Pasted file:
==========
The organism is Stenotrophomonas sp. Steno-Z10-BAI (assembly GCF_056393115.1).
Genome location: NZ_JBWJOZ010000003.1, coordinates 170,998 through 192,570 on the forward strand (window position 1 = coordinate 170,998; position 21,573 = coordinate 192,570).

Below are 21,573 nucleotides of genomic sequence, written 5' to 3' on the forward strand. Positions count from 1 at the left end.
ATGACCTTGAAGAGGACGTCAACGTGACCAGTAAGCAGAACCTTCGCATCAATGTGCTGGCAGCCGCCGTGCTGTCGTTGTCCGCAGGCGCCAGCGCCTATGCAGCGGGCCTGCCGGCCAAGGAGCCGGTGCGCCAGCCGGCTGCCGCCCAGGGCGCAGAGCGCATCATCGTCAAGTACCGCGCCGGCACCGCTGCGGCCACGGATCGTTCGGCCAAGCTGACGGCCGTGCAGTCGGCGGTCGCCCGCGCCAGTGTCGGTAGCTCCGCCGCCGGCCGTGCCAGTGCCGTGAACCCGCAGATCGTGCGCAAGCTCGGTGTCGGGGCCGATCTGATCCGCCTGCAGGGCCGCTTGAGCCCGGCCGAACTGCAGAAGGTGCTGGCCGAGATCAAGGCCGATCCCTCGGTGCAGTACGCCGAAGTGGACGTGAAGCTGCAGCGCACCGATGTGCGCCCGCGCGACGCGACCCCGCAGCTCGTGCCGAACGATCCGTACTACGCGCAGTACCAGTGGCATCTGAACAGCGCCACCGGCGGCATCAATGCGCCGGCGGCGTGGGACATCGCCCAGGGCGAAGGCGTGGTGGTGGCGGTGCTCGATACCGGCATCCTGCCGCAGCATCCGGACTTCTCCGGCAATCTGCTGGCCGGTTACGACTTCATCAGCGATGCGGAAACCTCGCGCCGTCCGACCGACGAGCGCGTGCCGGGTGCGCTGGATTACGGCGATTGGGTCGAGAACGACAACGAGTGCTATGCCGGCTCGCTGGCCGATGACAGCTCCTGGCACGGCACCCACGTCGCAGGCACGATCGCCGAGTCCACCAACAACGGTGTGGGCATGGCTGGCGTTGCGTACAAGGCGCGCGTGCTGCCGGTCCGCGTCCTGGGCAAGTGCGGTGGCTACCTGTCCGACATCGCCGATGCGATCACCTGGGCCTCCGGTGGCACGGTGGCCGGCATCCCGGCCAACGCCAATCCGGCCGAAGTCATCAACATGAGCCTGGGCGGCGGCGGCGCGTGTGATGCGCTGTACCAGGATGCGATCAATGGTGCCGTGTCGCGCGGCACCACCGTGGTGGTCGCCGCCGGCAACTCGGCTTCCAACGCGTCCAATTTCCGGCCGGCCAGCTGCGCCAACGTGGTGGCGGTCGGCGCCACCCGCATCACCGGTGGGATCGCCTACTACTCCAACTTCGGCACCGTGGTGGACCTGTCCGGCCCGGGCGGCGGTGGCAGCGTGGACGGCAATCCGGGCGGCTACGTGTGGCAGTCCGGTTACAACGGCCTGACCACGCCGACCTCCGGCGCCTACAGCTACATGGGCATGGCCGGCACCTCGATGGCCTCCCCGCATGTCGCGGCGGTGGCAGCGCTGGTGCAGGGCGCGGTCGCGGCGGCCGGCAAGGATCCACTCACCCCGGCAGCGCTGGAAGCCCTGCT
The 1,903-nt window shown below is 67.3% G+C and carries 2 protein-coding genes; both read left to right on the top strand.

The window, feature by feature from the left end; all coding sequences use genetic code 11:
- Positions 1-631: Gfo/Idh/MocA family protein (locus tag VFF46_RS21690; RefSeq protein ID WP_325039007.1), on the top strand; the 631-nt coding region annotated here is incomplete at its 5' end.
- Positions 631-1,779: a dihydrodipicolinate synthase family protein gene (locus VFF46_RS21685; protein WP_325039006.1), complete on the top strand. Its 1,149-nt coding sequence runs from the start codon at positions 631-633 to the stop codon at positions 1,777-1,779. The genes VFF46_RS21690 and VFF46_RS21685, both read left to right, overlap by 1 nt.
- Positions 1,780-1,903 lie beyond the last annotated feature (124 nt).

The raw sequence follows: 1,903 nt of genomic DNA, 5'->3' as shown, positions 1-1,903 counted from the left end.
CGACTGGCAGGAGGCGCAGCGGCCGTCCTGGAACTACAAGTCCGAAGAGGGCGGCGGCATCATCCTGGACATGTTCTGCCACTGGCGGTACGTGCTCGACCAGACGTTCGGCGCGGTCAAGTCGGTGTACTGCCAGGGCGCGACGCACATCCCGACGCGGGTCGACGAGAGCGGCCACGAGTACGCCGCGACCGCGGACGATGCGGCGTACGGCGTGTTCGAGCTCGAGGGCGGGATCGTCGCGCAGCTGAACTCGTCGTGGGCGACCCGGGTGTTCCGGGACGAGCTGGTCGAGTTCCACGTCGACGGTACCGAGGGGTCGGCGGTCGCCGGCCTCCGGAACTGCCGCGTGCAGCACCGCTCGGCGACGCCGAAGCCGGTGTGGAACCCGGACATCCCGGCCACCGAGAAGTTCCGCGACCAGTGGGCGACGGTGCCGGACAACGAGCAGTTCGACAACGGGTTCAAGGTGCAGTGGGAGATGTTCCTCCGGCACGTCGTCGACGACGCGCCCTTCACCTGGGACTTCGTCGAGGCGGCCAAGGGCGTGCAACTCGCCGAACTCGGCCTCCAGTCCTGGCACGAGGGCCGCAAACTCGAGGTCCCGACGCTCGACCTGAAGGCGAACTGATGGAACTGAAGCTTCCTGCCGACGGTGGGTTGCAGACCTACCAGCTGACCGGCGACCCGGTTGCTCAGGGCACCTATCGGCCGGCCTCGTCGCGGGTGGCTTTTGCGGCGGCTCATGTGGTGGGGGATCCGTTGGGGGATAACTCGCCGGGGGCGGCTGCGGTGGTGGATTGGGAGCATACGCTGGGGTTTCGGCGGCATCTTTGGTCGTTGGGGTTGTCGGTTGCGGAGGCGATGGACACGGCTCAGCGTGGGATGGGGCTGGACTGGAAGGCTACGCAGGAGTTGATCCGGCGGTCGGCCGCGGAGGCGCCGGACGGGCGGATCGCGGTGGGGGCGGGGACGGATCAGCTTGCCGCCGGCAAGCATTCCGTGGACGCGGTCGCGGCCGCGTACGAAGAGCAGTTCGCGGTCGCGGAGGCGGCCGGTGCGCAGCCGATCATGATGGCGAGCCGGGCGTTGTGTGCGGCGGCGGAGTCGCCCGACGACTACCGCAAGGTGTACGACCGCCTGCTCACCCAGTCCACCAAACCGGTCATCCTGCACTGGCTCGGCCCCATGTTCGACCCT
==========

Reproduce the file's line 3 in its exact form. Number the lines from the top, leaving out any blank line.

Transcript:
Below are 21,573 nucleotides of genomic sequence, written 5' to 3' on the forward strand. Positions count from 1 at the left end.